Humans would wound and maim demons, but rarely could they kill them. Well, until recently. As time went on, and humans became more sophisticated, they experimented with new and dangerous weapons. The humans were becoming a threat to the Fallen Lands, and this was why Kaesler and others like him existed. Kaesler's duty was to serve the Queen, and protect the Fallen Lands from the would-be human conquerors.
In truth, he had nothing against humans, even though his scarred body was a just argument that the humans were dangerous and a threat. To him, they were just creatures that were trying to survive in the world they had created through turmoil and suffering. But, the humans were the enemy. What they didn't understand, they destroyed. This is the way it had always been, and this is how it would always be. Kaesler wanted to change the course of their future, and had even suggested to the Council how this should be approached. Unfortunately, with the Queen in stasis, the Council had their own goals and beliefs. The one person that had the power to change the Fallen Lands had been asleep for the past four hundred years. No one knew when she would awaken again. Without her, Kaesler could accomplish nothing. He could argue with the Council all he wished, but they remained unmovable. They would do what they thought was best for the Fallen Lands, even if they were wrong.
"Kaesler!" A harsh, demanding voice intruded upon his thoughts. With an irritated sigh, he turned to face the withered old man whose colorful robes bustled around him. The Queen's High Chancelor, and the Voice of the Queen while she slept. "Aren't you supposed to be on your way to the Human Lands?" He demanded, thumping Kaesler's hand with his cane. "You were supposed to leave this morning, and here it is already noon!"
"Oh, yes." Kaesler replied thoughtfully. "To hunt a human girl, before she acquires the ability to kill us. I know very well, High Chancelor Torseth."
"Then why are you stalling?"
"Stalling? Well, I suppose I am. I think it would be more interesting to see what happens when she Awakens. Killing humans has become too boring."
"Kaesler!" The High Chancelor's voice shook with rage, and his face turned red. "Are you actually refusing the orders given by our Queen?"
"Our Queen lies sleeping in her Crypt. The orders do not come from her, but rather the Council. In another words, you, and those fools who think they rule the Fallen lands in her stead. My duty falls to the Queen; not to the Council."
"I could have you imprisoned for your insolence!"
"And when the Queen awakens, I can have you and the other Council members destroyed for attempting to seize power while she sleeps. I may not be a Council member, but I do have the ear of the Queen. I am the only one of her blood relations who still lives. By all rights, I should have control of the Fallen Lands while she sleeps. However, she chose you. Why she did so, only she knows. I think you're all just a bunch of ancient idiots who refuse to listen to good advice."
"Obviously she thought you incapable of rational decisions!" High Chancelor Torseth yelled at him. "Someone has to take control of the Fallen Lands, or we'd fall into chaos! Kaesler, you know why she didn't give you the power to rule in her stead. If she had, you would be noticed by the other Nobles. Your existence remains a secret to keep their minds elsewhere. They would not dare to attack the Queen in her Palace, but they would eliminate you to prevent the bloodline from continuing. If something happens to the Queen, the Throne falls to you. The Nobles want it for themselves. Why the hell are you being so rebellious suddenly? You've never questioned an order before."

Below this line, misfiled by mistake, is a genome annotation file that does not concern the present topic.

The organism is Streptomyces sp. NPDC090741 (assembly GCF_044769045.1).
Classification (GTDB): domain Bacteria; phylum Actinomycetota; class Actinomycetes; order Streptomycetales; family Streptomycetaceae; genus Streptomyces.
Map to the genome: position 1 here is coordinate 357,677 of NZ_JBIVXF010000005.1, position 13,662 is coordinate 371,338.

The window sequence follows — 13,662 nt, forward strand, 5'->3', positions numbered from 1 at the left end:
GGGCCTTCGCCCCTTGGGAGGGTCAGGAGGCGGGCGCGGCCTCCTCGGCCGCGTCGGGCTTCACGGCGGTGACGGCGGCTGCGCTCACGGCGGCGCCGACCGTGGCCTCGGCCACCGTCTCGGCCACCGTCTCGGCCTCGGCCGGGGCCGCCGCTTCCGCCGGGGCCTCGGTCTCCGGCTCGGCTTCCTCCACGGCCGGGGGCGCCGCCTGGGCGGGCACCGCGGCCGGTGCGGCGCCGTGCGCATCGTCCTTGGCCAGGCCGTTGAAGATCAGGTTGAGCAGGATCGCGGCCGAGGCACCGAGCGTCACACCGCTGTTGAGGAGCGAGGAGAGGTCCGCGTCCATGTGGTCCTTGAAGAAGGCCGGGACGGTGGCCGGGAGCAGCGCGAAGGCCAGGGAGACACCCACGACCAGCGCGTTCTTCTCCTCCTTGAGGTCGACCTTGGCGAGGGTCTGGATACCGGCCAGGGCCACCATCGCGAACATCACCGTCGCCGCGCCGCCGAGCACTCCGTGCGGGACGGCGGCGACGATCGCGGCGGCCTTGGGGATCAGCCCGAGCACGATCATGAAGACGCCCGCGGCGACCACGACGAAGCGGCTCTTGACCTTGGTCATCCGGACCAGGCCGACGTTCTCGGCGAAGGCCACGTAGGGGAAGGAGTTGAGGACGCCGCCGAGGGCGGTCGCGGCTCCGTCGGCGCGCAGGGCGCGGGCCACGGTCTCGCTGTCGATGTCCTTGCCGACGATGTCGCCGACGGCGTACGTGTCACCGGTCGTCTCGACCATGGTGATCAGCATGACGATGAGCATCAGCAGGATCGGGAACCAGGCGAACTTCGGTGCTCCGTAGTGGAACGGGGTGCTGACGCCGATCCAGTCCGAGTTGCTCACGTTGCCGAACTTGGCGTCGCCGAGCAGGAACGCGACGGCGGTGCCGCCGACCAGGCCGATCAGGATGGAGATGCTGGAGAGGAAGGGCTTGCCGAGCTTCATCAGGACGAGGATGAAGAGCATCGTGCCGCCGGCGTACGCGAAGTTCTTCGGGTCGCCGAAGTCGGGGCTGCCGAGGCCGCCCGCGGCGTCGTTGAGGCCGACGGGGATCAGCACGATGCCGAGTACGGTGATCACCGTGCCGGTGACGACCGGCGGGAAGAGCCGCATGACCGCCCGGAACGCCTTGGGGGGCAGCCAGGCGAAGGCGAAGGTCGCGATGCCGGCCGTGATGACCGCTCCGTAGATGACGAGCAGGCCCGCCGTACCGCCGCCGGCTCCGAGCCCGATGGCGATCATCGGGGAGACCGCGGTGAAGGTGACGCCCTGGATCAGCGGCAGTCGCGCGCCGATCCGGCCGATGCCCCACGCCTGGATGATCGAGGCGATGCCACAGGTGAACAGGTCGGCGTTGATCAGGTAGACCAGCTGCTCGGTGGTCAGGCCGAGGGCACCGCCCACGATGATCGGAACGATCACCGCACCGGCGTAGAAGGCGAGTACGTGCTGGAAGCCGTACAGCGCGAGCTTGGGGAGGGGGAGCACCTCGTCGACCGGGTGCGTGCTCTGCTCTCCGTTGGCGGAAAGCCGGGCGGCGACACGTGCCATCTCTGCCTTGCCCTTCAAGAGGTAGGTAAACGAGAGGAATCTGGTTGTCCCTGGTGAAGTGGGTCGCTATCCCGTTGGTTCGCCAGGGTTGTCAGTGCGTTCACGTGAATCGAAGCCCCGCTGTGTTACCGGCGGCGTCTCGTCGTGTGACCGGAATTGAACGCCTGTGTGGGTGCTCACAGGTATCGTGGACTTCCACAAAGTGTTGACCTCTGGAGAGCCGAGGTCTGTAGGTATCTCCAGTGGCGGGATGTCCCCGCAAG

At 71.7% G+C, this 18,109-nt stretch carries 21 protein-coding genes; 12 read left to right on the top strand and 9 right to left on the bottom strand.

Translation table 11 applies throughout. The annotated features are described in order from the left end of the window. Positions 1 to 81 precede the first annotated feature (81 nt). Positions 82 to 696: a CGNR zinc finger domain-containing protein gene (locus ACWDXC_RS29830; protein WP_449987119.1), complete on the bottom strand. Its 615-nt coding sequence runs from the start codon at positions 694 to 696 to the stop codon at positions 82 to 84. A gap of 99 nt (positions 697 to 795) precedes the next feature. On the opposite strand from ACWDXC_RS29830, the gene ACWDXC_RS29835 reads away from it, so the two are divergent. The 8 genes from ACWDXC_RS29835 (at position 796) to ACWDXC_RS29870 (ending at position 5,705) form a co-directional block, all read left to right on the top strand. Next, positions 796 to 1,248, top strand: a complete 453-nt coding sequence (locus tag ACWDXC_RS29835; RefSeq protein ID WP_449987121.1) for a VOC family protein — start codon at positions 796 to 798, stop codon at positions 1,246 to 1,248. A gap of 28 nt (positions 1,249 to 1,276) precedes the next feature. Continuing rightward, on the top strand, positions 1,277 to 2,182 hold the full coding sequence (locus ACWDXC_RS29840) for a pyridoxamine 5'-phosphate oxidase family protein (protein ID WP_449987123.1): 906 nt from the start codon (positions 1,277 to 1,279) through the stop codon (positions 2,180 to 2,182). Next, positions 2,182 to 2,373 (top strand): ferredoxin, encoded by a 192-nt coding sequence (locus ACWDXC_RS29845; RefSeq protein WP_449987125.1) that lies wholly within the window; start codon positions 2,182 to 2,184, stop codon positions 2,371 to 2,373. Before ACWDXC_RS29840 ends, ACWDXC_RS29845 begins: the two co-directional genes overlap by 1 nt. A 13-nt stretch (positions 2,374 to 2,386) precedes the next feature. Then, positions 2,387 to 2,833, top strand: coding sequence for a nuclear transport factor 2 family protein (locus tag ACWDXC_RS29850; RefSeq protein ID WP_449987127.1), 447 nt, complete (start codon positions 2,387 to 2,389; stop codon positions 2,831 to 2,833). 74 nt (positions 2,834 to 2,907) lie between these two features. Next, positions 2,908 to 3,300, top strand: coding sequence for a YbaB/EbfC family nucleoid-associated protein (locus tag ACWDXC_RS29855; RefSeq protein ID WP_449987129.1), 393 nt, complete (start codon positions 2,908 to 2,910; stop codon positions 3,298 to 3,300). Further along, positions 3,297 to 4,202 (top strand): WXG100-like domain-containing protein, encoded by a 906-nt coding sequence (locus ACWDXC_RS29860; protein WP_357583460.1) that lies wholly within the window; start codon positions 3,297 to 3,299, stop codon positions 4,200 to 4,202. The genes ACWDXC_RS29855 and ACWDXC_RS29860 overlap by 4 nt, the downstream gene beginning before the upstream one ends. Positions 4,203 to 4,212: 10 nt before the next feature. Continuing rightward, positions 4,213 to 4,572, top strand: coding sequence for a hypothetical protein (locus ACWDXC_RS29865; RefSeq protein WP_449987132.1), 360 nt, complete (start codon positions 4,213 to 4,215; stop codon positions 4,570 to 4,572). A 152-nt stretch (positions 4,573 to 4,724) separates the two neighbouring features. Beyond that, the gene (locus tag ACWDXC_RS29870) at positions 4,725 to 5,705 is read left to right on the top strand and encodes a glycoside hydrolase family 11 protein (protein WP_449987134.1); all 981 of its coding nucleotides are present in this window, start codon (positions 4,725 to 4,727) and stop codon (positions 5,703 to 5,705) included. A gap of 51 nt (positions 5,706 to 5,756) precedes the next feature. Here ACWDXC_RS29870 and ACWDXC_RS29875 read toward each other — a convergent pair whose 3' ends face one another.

Kaesler looked out across the Palace walls. "High Chancelor, have you ever given thought to your own existence? We call ourselves demons, but is that all we really are? Is our lives truly meant to be lived as a neverending fight amongst the humans and our own kind?"
"This again? Kaesler, when are you going to grow up? You know it's always been this way."
"But why? Who has told us that the humans are our enemy?"
"They have told us this! The humans are violent, and incapable of understanding creatures such as us. We must kill them, before they kill us. Our primary concern is protecting the Queen. Imagine if the humans came to the Fallen Lands, and managed to find our Queen, fast asleep and vulnerable. Those who serve her are her only defense, and we must take preventative measures. Killing one human girl should not be a problem."
"That's not the problem." Kaesler retorted. "I don't care about that. Instead of war, we should attempt a treaty. In exchange for them leaving the Fallen Lands alone, we can supply them with resources that they can't find anywhere else. If we do this, they will longer see demons as a threat, but a valuable ally."
"You're a dreamer, Kaesler. We need the blood of humans to survive in this world. Without them, we would merely dry up and fall into a deep sleep. We'd still be alive, but our lives would be meaningless. Is that what you want, Kaesler? Do you hate us that much?"
"There's other ways."
"Like what? I'd like to hear what you have to say. If you know another way, tell me! If we can stop living off the humans, then maybe your suggestion would have merit."
Kaesler drew himself up onto the edge of the balcony, then turned to face the High Chancelor. "Right now, I know no other way." He admitted. "But while I'm in the Human Lands, I'll find it. There's something out there, I know it! Some kind of secret that no one bothered to tell us."
"I go now to hunt the girl. When I return, I will have found a solution. Until then, promise me that you will make no more wars upon the humans. Defend the Palace, and our Queen." He jumped off the balcony, and rushed for the stables. The High Chancelor looked down from the balcony, and shook his head.
"Kaesler." He said softly. "I hope you're right, but I fear that you may not find what you're looking for. As long as we need the blood of humans to survive, there can be no peace."
A few moments later, the High Chancelor watched as Kaesler rode out of the stables on a black demon steed. Kaesler's voice whispered through his mind. Torseth, my dear friend. Believe in me. I will bring peace to the Fallen Lands. When the Queen awakens, the Nobles will be put in their place, and I can take my rightful place at her side. Don't give up hope.